By Jaimy Lee
U.S. health officials expanded the number of airports that U.S. citizens returning from China’s Hubei Province will be funneled through as part of the government’s efforts to stem the spread of the coronavirus.
There are now 11 airports that are expected to accept U.S. citizens, immediate family members of citizens, and permanent residents returning from Hubei. Wuhan, the city considered to be the epicenter of the coronavirus outbreak, is located in Hubei Province.
On Friday, Trump administration officials said all citizens who have traveled to Hubei Province in the last 14 days would have to undergo mandatory quarantine for 14 days once they returned to the U.S. At that time, they said there would be seven airports accepting this group of individuals. The current list is: Chicago’s O’Hare International, Dallas Fort Worth International, Detroit Metropolitan, Hartsfield-Jackson Atlanta International, Honolulu’s Official Daniel K. Inouye International, John F. Kennedy International, Los Angeles International, Newark Liberty International, San Francisco International, Seattle-Tacoma International, and Washington Dulles International airports.
As of noon on Monday, the only quarantined U.S. citizens are the 195 individuals who returned by Wuhan on a State Department flight last week.
There are 11 confirmed cases of coronavirus in the U.S., nine of which were diagnosed in people who had recently traveled to Wuhan. There are two cases of transmission between spouses.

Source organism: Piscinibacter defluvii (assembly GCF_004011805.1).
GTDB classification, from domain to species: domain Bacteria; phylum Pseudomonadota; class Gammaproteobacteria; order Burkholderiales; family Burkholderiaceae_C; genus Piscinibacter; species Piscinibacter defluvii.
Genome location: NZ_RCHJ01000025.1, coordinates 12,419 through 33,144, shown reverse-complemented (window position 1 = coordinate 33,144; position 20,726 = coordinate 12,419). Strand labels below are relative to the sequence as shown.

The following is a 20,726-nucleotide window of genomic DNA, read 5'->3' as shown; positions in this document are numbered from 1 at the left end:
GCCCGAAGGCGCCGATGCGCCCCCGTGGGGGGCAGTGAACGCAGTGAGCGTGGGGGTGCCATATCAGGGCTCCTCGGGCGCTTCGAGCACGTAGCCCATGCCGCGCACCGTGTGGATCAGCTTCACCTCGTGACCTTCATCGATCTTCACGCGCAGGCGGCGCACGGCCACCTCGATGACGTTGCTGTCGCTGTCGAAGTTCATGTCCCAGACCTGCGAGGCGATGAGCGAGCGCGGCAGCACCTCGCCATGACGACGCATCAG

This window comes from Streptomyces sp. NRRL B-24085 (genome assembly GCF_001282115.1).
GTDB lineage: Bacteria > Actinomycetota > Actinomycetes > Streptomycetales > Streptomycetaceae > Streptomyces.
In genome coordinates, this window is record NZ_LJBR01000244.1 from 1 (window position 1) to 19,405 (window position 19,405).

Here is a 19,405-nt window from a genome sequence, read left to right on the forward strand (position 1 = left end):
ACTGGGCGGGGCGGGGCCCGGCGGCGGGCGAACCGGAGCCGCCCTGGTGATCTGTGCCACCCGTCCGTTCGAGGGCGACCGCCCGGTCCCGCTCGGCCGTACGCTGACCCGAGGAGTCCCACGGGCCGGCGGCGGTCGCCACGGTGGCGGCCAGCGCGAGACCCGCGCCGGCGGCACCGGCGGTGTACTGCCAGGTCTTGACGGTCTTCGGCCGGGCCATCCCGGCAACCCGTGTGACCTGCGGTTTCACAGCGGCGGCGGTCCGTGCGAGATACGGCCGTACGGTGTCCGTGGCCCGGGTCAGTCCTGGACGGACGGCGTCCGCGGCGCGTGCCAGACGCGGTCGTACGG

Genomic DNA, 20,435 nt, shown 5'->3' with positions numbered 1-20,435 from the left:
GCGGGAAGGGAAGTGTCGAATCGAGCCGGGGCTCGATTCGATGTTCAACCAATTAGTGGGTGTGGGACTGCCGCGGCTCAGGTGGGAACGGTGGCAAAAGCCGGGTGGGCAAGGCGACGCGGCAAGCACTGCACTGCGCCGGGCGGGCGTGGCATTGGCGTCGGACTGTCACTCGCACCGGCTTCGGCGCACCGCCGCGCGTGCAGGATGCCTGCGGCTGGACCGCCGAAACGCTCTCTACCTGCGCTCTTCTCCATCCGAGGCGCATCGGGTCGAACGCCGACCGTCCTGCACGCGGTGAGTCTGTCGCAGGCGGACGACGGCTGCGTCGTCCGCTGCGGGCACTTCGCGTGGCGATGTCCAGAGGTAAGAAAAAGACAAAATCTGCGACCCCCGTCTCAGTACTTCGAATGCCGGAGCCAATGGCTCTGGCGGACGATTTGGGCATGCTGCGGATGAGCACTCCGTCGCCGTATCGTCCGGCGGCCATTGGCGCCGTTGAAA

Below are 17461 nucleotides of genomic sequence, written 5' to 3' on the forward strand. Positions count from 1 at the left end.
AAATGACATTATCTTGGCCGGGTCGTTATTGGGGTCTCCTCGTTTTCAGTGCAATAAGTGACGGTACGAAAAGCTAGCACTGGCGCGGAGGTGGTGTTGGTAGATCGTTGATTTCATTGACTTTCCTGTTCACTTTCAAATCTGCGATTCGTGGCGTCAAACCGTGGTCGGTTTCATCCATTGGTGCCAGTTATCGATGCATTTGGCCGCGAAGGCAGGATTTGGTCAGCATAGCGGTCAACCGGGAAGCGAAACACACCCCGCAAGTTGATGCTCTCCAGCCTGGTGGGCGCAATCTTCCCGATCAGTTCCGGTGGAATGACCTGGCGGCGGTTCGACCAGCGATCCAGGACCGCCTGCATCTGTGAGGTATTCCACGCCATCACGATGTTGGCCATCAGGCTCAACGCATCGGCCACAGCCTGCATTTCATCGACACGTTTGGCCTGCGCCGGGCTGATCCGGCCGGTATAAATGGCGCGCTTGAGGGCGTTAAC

“We made an aggressive decision in front of an unprecedented threat,” Nancy Messonnier, director of the Center for the National Center for Immunization and Respiratory Diseases, said on a call Monday with reporters.
At least 361 people have died and 17,205 have been sickened by the novel coronavirus, according to the latest figures from China’s National Health Commission. The World Health Organization (WHO) said Monday that outside of China there are 151 confirmed cases of the coronavirus in 23 countries, including the first ex-China death, in the Philippines.
The case count for the virus has now surpassed that of severe acute respiratory syndrome (SARS), which had infected 8,098 people during the 2002 and 2003 outbreak. About 770 had died. There were eight reported SARS infections in the U.S.
Last week marked a historic week. U.S. officials implemented the first mandatory quarantine in 50 years, of 195 U.S. citizens recently returned from Wuhan for two weeks. Starting Sunday night, all travelers returning from China have to go through one of the 11 designated U.S. airports. All citizens returning from Hubei Province have to undergo mandatory quarantine for 14 days. The U.S. is also no longer allowing foreign nationals, excluding permanent residents and immediate family members of U.S. citizens, to enter the U.S. from mainland China in a bid to limit spread of the virus — a policy that a number of other nations such as Singapore have also implemented.
On Jan. 30, the WHO designated the outbreak a public health emergency of international concern (PHEIC) after deciding Jan. 23 not to do so. Tedros Adhanom Ghebreyesus, WHO director-general, said in remarks on Monday that the “PHEIC-or-no-PHEIC system is too blunt an instrument for dealing with complex emergencies. We have a green light, a red light, and nothing in between. We need a yellow light, maybe other mechanisms, but the yes-no binary is not really suitable for emergencies.”